"This project aims to investigate the role of vitamin D status in survival of patients diagnosed with oesophageal or gastric cancer. The ultimate goal of the project is to help inform cancer treatment and improve survival in these patients.
Both oesophageal and gastric cancer have exceptionally poor prognosis, with a 5-year survival of only 15-20%. Moreover, little improvement in survival has been made in either cancer type. Observational and ecological studies have investigated associations between vitamin D proxies (e.g. vitamin D dietary intake, sunshine hours or UVB irradiance) and upper gastrointestinal cancers. These studies largely show poorer prognosis in cancer patients with lower estimated vitamin D levels. Vitamin D deficiency is prevalent in Europe and the investigation of any potential detrimental effects of vitamin D deficiency is of major significance for the population.
To date, no well-designed study has investigated the relationship between post-diagnostic circulating 25-hydroxyvitamin D (25-OHD, the best indicator of vitamin D status) and prognosis in oesophageal cancer patients. Therefore, the main aim of this proposal is to explore the relationship between 25-OHD concentration at the time of diagnosis and survival in oesophageal cancer patients. We also propose to investigate, for the first time in Caucasians, the relationship between 25-OHD and survival in gastric cancer patients.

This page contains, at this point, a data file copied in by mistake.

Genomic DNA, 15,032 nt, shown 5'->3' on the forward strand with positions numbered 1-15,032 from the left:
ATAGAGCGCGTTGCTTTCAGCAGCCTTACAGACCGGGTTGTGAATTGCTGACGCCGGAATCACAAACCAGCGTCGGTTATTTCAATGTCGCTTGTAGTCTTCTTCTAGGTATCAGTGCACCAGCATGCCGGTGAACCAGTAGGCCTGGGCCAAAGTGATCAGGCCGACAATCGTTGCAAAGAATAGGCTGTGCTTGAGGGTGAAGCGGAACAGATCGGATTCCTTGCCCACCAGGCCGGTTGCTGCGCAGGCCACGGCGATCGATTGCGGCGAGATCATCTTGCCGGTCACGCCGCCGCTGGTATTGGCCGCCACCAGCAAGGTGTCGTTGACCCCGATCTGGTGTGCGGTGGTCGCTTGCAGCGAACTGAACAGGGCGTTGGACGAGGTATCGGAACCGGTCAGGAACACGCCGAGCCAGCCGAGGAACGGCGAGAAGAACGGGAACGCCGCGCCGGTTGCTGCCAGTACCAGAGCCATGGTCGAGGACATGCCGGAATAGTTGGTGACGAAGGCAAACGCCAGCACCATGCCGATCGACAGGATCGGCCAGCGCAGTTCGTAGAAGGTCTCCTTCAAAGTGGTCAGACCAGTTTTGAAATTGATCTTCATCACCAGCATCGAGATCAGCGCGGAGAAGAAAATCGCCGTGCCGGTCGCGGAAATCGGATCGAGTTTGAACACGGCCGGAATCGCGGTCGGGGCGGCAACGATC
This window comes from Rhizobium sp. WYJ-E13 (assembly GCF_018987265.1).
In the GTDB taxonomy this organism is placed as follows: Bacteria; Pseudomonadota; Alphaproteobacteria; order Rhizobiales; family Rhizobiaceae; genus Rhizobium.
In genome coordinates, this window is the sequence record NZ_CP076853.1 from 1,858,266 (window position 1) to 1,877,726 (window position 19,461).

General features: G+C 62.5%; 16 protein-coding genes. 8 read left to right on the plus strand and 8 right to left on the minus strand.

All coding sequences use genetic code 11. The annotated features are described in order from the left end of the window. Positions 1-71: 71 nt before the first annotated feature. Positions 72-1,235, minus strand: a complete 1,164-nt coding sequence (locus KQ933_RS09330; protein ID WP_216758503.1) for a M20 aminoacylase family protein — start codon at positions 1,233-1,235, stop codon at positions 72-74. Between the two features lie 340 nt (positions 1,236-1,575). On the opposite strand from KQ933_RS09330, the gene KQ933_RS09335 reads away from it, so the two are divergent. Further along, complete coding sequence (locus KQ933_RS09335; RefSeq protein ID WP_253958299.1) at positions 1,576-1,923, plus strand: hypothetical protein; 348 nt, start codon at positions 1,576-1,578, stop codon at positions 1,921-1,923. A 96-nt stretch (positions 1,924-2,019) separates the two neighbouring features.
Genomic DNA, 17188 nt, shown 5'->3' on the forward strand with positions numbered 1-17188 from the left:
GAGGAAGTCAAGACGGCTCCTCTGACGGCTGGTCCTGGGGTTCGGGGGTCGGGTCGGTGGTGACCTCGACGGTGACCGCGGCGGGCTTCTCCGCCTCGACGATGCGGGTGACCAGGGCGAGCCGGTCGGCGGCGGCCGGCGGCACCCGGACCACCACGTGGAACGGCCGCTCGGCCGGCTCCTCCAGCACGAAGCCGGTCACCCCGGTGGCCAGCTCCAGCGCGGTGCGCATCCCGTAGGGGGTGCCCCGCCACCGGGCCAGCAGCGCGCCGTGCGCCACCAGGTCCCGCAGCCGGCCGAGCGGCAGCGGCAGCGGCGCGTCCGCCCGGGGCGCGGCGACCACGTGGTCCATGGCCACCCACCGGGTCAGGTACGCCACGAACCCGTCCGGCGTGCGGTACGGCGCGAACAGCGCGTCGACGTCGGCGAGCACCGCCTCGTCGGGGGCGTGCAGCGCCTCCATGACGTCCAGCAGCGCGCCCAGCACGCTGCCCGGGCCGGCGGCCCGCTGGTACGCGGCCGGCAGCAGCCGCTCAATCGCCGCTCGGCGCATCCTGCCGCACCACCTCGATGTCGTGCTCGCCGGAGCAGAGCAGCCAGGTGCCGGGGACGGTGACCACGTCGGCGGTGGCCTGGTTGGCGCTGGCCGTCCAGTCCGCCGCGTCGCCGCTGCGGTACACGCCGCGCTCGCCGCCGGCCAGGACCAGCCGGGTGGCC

Furthermore, we seek to assess the mechanism of these associations, as understanding the biological pathway could add evidence in support of their causality. The principle way that vitamin D exerts its biological action is by binding to the vitamin D receptor (VDR). Therefore, presence of functioning VDR is crucial for its downstream effects, such as expression of E-cadherin (CDH1). To address this, we will assess the expression of the VDR and CDH1 genes in tissue, and we will genotype common polymorphisms in VDR gene that are known to affect its function."
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